Japan eases restrictions to allow return of its citizens

The Japanese government announced, Thursday, December 2, to have partially reversed its request to airlines to suspend new reservations to Japan, explaining that it wants to ensure that its nationals can return to their country.

Faced with fears about the Omicron variant, Tokyo had asked Wednesday 1is December for airlines to suspend all new bookings to its territory for a period of one month – a move that affected both Japanese citizens and foreign residents.

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“This request caused confusion among those concerned and the Prime Minister therefore asked the Ministry of Transport to review the matter in order to take into account the requests of Japanese citizens” who want to return to the archipelago, said government spokesman Hirokazu Matsuno.

The new restrictions come as a second case of the Omicron variant of Covid-19 on Japanese soil was confirmed on Wednesday. The government said it was a traveler who arrived from Peru last week. The first case, announced Tuesday, involved a man from Namibia.

Closure of borders to all foreign visitors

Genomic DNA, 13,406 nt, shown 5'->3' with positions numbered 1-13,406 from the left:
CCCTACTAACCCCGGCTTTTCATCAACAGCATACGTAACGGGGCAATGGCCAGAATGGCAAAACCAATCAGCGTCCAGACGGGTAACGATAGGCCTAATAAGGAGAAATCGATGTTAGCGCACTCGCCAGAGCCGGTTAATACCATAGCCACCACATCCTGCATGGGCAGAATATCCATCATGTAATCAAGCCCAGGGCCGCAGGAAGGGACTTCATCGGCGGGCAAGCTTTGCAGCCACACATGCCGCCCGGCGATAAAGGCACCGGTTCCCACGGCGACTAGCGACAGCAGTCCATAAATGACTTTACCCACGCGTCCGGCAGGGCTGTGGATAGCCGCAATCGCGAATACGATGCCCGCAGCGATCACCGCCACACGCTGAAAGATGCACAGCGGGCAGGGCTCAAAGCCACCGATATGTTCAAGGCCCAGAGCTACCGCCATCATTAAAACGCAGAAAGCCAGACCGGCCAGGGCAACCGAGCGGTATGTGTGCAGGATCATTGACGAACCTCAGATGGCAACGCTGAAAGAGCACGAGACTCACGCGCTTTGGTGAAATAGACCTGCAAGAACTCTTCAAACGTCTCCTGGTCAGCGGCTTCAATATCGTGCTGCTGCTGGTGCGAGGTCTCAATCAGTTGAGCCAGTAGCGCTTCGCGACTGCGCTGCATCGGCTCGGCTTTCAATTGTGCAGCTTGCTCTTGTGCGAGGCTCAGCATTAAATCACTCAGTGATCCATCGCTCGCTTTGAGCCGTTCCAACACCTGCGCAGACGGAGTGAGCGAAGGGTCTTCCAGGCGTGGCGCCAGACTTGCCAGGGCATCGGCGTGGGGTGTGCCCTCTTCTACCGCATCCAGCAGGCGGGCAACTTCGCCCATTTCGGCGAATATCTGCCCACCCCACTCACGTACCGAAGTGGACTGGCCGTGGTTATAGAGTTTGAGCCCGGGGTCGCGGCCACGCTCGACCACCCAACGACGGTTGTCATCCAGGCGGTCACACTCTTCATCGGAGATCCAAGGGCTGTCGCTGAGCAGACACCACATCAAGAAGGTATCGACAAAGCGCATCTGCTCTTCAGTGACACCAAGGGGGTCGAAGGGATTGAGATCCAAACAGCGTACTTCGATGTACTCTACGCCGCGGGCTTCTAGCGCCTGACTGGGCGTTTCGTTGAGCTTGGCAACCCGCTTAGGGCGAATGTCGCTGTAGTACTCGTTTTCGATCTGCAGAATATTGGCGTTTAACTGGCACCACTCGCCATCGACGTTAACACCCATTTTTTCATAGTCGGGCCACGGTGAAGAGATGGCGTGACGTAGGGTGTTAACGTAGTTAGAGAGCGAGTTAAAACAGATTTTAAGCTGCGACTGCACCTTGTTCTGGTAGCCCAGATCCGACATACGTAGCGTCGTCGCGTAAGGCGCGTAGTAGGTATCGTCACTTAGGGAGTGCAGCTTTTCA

In addition, Japan announced Monday the closure of its borders to all foreign visitors, just three weeks after relaxing some restrictions to allow the entry of business travelers, students and foreign interns.

He also decided on Tuesday to close its borders to all foreign nationals from ten countries of southern Africa, including South Africa, where the Omicron variant was identified for the first time.

Japan has been relatively spared from the pandemic, with some 18,350 dead since early 2020. It has also avoided strict containment measures, unlike many other countries. After a slow start, the national immunization campaign has gained momentum and nearly 77% of the country’s population has now received two injections. The administration of a third dose began Wednesday for people fully vaccinated for at least eight months.

Officially reported in South Africa on November 24, the Omicron variant would have actually started to spread around the world several days earlier, with Dutch health authorities announcing on Tuesday that Omicron was already circulating in the Netherlands on November 19.

The World with AFP